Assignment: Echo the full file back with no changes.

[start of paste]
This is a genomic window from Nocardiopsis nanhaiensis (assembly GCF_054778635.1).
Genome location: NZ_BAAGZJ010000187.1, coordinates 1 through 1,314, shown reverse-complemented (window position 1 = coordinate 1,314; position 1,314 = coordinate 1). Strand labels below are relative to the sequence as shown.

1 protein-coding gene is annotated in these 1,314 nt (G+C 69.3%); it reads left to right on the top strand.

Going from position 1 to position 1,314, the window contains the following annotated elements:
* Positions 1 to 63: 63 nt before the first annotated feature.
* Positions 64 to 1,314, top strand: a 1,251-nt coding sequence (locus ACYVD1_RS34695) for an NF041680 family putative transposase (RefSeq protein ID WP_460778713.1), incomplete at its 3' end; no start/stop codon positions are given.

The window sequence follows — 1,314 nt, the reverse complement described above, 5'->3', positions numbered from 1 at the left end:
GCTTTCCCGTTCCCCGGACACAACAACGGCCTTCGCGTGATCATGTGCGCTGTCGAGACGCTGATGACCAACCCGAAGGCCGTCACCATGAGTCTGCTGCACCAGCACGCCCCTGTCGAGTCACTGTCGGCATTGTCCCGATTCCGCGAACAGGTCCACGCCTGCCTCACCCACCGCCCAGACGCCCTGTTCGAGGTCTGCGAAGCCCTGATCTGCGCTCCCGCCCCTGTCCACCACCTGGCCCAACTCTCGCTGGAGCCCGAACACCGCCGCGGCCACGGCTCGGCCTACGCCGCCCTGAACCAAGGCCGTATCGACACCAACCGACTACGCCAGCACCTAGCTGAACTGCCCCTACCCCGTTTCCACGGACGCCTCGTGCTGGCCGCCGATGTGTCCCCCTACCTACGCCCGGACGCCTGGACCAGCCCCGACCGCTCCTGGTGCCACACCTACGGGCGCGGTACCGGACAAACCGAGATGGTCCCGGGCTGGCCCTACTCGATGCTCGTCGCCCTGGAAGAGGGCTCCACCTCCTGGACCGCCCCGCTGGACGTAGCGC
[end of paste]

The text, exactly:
This is a genomic window from Nocardiopsis nanhaiensis (assembly GCF_054778635.1).
Genome location: NZ_BAAGZJ010000187.1, coordinates 1 through 1,314, shown reverse-complemented (window position 1 = coordinate 1,314; position 1,314 = coordinate 1). Strand labels below are relative to the sequence as shown.

1 protein-coding gene is annotated in these 1,314 nt (G+C 69.3%); it reads left to right on the top strand.

Going from position 1 to position 1,314, the window contains the following annotated elements:
* Positions 1 to 63: 63 nt before the first annotated feature.
* Positions 64 to 1,314, top strand: a 1,251-nt coding sequence (locus ACYVD1_RS34695) for an NF041680 family putative transposase (RefSeq protein ID WP_460778713.1), incomplete at its 3' end; no start/stop codon positions are given.

The window sequence follows — 1,314 nt, the reverse complement described above, 5'->3', positions numbered from 1 at the left end:
GCTTTCCCGTTCCCCGGACACAACAACGGCCTTCGCGTGATCATGTGCGCTGTCGAGACGCTGATGACCAACCCGAAGGCCGTCACCATGAGTCTGCTGCACCAGCACGCCCCTGTCGAGTCACTGTCGGCATTGTCCCGATTCCGCGAACAGGTCCACGCCTGCCTCACCCACCGCCCAGACGCCCTGTTCGAGGTCTGCGAAGCCCTGATCTGCGCTCCCGCCCCTGTCCACCACCTGGCCCAACTCTCGCTGGAGCCCGAACACCGCCGCGGCCACGGCTCGGCCTACGCCGCCCTGAACCAAGGCCGTATCGACACCAACCGACTACGCCAGCACCTAGCTGAACTGCCCCTACCCCGTTTCCACGGACGCCTCGTGCTGGCCGCCGATGTGTCCCCCTACCTACGCCCGGACGCCTGGACCAGCCCCGACCGCTCCTGGTGCCACACCTACGGGCGCGGTACCGGACAAACCGAGATGGTCCCGGGCTGGCCCTACTCGATGCTCGTCGCCCTGGAAGAGGGCTCCACCTCCTGGACCGCCCCGCTGGACGTAGCGC